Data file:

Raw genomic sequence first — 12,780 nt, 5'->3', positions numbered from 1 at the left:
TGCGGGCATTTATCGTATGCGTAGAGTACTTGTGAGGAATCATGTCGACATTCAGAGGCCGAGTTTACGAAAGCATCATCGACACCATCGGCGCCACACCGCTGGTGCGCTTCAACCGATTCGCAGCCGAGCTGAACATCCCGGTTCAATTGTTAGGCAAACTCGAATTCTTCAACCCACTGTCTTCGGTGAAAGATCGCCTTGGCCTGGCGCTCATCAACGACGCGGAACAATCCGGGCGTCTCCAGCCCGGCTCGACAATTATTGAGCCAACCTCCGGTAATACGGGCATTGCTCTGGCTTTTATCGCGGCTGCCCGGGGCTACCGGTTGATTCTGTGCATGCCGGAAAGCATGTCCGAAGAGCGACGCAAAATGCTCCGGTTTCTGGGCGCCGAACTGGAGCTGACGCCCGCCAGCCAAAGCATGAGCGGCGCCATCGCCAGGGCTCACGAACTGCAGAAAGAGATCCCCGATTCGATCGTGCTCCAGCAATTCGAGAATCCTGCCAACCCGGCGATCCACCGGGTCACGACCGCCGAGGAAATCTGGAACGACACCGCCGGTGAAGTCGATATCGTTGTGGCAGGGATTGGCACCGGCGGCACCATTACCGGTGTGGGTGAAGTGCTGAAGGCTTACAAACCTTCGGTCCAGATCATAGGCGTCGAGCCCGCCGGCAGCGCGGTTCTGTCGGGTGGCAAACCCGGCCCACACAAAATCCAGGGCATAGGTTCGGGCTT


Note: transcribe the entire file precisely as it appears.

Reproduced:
Raw genomic sequence first — 12,780 nt, 5'->3', positions numbered from 1 at the left:
TGCGGGCATTTATCGTATGCGTAGAGTACTTGTGAGGAATCATGTCGACATTCAGAGGCCGAGTTTACGAAAGCATCATCGACACCATCGGCGCCACACCGCTGGTGCGCTTCAACCGATTCGCAGCCGAGCTGAACATCCCGGTTCAATTGTTAGGCAAACTCGAATTCTTCAACCCACTGTCTTCGGTGAAAGATCGCCTTGGCCTGGCGCTCATCAACGACGCGGAACAATCCGGGCGTCTCCAGCCCGGCTCGACAATTATTGAGCCAACCTCCGGTAATACGGGCATTGCTCTGGCTTTTATCGCGGCTGCCCGGGGCTACCGGTTGATTCTGTGCATGCCGGAAAGCATGTCCGAAGAGCGACGCAAAATGCTCCGGTTTCTGGGCGCCGAACTGGAGCTGACGCCCGCCAGCCAAAGCATGAGCGGCGCCATCGCCAGGGCTCACGAACTGCAGAAAGAGATCCCCGATTCGATCGTGCTCCAGCAATTCGAGAATCCTGCCAACCCGGCGATCCACCGGGTCACGACCGCCGAGGAAATCTGGAACGACACCGCCGGTGAAGTCGATATCGTTGTGGCAGGGATTGGCACCGGCGGCACCATTACCGGTGTGGGTGAAGTGCTGAAGGCTTACAAACCTTCGGTCCAGATCATAGGCGTCGAGCCCGCCGGCAGCGCGGTTCTGTCGGGTGGCAAACCCGGCCCACACAAAATCCAGGGCATAGGTTCGGGCTT